Talking about daddy, parties and the past

Talking about their daddy

Talking about their daddy

It’s funny how kids seem to be able to sense your mood and react to it. I’ve had a lot of thoughts about daddy from my youngest this week, he is obviously at the forefront of her mind and she has been talking a lot about her birthday (just six days before he died) and how her dad featured in it.

This seems to have coincided with an almighty low week for me, where the excitement of the past few weeks and all their distractions has gone, and I’m feeling pretty hard hit by it all. Florence is still only two, so she’s just learning to express herself but the meaning is definitely there. She has been telling me daily:

‘My daddy was at my party. My daddy gave me presents. He had candles.’

Now I love that she’s talking about it, and thinking of her dad, but it makes me so sad at the same time. No child should have to be told their daddy isn’t there for them anymore, but to have to keep telling them just seems too cruel. It’s almost as if she’s memorised my response now, as she repeats back to me:

‘He very poorly, he went hospice, he died. My daddy died.’ While I’m wiping away the tears she comes out with her new lines, which are the sweetest ever:

‘My daddy loves me. My daddy is my best friend’.

How adorable is that? Now the best friend theme is ongoing as I am also her best friend, as is her brother sometimes, but she knows it means you like someone a hell of a lot and that’s good enough for me.

My son, being that bit older, has much more measured thoughts about what will happen now his father has gone. These are some of the gems he has come out with these past few months. These questions usually come out of nowhere, while we’re in the car, eating dinner or getting ready for bed.

They go from general musings like: ‘If dad gets chocolate from Father Christmas, can I have it?’ Me: ‘Well, I don’t think somehow he will be getting anything from Father Christmas this year love…’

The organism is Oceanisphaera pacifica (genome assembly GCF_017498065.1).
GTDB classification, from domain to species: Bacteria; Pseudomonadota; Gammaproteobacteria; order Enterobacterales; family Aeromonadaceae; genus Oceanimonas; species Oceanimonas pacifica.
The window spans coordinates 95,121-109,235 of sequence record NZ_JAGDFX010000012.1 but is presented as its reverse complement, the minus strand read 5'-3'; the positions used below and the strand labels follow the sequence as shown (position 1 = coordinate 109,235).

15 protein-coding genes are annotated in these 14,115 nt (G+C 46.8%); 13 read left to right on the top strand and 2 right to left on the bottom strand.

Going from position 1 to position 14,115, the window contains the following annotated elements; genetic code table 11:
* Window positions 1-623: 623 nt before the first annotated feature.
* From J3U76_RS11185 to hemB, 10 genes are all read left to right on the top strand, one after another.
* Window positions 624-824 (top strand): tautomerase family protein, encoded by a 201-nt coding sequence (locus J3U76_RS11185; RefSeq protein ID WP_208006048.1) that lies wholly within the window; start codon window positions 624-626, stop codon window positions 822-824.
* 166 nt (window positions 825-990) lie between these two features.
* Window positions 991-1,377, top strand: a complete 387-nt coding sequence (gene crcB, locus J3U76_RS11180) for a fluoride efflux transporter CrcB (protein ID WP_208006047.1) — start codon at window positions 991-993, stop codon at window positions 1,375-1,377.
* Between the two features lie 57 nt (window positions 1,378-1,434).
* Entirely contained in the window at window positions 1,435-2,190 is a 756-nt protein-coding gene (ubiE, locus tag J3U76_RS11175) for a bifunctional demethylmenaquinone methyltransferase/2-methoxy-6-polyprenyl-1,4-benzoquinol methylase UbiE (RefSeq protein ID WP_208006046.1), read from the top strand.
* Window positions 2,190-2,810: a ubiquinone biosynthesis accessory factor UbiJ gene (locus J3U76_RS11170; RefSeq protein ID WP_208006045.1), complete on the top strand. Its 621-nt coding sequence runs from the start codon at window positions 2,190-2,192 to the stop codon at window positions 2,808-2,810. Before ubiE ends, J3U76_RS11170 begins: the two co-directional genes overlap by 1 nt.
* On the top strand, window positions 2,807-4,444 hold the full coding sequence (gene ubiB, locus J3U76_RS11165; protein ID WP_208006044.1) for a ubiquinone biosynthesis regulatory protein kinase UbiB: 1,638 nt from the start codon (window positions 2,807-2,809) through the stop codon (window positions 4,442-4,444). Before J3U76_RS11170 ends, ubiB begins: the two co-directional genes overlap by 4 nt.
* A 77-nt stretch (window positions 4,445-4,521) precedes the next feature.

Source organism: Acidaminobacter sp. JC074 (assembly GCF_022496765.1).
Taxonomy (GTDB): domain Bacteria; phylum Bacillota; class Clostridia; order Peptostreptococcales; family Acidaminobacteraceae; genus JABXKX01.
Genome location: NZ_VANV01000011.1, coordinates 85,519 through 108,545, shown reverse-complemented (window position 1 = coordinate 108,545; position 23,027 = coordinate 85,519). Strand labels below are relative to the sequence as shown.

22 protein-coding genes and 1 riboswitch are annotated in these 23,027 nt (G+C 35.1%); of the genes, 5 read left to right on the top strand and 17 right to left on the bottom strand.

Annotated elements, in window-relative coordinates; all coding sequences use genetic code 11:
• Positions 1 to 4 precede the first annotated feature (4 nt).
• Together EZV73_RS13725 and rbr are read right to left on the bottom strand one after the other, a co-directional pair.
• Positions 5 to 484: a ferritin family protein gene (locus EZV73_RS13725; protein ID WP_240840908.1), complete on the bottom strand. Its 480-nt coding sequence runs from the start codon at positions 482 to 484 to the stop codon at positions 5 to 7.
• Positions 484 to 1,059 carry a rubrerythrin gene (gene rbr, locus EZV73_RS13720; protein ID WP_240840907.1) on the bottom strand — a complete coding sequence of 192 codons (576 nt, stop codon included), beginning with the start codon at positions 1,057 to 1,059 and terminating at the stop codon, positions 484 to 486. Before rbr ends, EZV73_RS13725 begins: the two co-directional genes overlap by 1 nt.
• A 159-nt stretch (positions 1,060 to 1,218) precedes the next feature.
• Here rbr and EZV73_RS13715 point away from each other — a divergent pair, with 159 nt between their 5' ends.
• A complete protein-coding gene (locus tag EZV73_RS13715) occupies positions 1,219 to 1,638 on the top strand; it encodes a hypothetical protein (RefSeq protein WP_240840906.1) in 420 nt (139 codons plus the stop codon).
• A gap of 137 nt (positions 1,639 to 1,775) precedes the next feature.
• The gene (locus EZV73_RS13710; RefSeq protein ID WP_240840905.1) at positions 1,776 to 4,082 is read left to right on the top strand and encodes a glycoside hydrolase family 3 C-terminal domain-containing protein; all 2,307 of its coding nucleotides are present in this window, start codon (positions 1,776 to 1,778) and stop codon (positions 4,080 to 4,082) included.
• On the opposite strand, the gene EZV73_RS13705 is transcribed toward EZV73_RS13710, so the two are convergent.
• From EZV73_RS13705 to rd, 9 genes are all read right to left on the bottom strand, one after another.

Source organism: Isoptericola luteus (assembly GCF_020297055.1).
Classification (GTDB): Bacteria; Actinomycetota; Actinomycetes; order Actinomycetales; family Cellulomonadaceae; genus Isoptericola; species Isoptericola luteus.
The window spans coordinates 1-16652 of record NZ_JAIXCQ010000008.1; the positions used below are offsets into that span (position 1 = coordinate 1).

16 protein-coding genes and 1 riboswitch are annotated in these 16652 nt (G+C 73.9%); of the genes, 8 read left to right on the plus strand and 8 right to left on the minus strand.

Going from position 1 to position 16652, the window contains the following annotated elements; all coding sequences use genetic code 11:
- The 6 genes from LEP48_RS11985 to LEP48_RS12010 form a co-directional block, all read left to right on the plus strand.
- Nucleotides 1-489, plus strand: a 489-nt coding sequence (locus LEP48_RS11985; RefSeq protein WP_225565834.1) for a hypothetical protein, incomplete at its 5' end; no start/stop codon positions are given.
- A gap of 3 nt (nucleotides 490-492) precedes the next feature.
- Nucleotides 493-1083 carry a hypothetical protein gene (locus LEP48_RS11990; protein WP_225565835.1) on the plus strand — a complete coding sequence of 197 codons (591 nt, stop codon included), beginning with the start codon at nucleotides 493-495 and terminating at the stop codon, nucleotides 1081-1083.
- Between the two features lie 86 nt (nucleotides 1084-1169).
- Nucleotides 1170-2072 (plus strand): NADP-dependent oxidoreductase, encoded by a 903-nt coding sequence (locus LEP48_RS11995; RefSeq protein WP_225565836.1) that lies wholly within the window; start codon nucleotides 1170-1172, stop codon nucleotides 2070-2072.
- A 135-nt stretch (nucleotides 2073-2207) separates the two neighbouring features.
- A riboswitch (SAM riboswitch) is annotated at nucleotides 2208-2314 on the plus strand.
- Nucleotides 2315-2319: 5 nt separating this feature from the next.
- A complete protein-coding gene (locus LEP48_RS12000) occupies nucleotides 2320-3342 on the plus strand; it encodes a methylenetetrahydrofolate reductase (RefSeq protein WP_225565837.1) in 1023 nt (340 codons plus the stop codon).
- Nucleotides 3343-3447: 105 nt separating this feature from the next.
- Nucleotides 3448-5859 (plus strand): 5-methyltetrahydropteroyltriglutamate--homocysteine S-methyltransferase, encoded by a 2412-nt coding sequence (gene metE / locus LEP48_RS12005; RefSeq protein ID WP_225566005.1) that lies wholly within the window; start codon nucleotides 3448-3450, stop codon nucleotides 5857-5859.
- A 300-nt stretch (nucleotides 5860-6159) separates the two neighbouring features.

To incidents while we are out, such as this one when someone saw Sam try to set up a giant game of chess in a play area. Lady to Sam: ‘Do you know how to play chess?’ Sam: ‘Oh yes, I do because my dad taught me before he died!’ Oh. Awkward.

Last week he started singing the song from the Lego Movie, with his own additions. It went like this: ‘Everything is awesome! Everything is cool when we’re part of a team… Oh yeah, but one of the team’s dead. *Shrugs* What? Dad’s dead, and he’s part of our team, so…’

Also, I’ve struggled to read Julia Donaldson’s Stick Man, a favourite of both of theirs, as the ending shows their lost stick dad return to the family tree for Christmas. Sam has even looked at the picture on the last page and said: ‘Look at that, if we had another baby and daddy came back, that would be like our family wouldn’t it?’

These shake even me but the ones which make me the most upset are the times when he wants to know more about what physically happened to Roger. In the weeks after he passed away in July, he asked questions like these.

‘What was Daddy’s last word? What was the last letter of his last word?

‘What did he look like?

‘Why couldn’t the doctors cure him?’

The last question is the one we’d all like to know the answer to, and it’s tough when you’re little and you believe doctors have all the answers and are there to make poorly people better. Sometimes they don’t, they can’t, and the realisation of this can be a bitter pill for kids to swallow. It leads to anxieties like what will happen to them if they get poorly, or to other people they love? It’s part of growing up but sometimes I just feel like they’re being forced to grow up much too fast.

x Julia

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  • Reply
    September 25, 2015 at 2:39 pm

    My heart breaks for them!
    They are going through what many of us, adults, have never had to experience. And it is sad that their life has been altered forever.
    They have YOU, though, Julia! Such a precious gift helping them move forward! I can’t even imagine how difficult it is to look after them and struggle with your own grief…
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    September 25, 2015 at 4:37 pm

    Maggie says Florence is her best friend and they are so cute together. She is such a gorgeous girl. You are doing a fab job x

  • Reply
    September 25, 2015 at 5:35 pm